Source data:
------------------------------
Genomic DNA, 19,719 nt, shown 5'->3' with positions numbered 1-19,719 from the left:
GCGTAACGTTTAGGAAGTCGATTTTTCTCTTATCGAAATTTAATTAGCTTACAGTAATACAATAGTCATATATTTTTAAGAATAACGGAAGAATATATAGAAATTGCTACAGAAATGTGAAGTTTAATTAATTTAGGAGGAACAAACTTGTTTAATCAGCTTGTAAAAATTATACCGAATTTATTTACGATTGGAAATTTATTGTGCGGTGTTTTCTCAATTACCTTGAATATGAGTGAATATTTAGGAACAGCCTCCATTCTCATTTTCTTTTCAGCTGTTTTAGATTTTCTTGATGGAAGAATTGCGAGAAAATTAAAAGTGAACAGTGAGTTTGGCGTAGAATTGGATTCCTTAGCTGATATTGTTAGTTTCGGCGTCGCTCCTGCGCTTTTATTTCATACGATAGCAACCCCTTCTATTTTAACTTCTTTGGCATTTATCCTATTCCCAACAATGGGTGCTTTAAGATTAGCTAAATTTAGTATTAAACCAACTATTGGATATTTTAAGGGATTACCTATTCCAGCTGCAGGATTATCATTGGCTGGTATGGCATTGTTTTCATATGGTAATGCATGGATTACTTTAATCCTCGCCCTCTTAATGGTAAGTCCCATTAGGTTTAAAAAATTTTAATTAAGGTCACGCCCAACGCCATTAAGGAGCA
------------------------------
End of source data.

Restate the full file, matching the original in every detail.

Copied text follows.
Genomic DNA, 19,719 nt, shown 5'->3' with positions numbered 1-19,719 from the left:
GCGTAACGTTTAGGAAGTCGATTTTTCTCTTATCGAAATTTAATTAGCTTACAGTAATACAATAGTCATATATTTTTAAGAATAACGGAAGAATATATAGAAATTGCTACAGAAATGTGAAGTTTAATTAATTTAGGAGGAACAAACTTGTTTAATCAGCTTGTAAAAATTATACCGAATTTATTTACGATTGGAAATTTATTGTGCGGTGTTTTCTCAATTACCTTGAATATGAGTGAATATTTAGGAACAGCCTCCATTCTCATTTTCTTTTCAGCTGTTTTAGATTTTCTTGATGGAAGAATTGCGAGAAAATTAAAAGTGAACAGTGAGTTTGGCGTAGAATTGGATTCCTTAGCTGATATTGTTAGTTTCGGCGTCGCTCCTGCGCTTTTATTTCATACGATAGCAACCCCTTCTATTTTAACTTCTTTGGCATTTATCCTATTCCCAACAATGGGTGCTTTAAGATTAGCTAAATTTAGTATTAAACCAACTATTGGATATTTTAAGGGATTACCTATTCCAGCTGCAGGATTATCATTGGCTGGTATGGCATTGTTTTCATATGGTAATGCATGGATTACTTTAATCCTCGCCCTCTTAATGGTAAGTCCCATTAGGTTTAAAAAATTTTAATTAAGGTCACGCCCAACGCCATTAAGGAGCA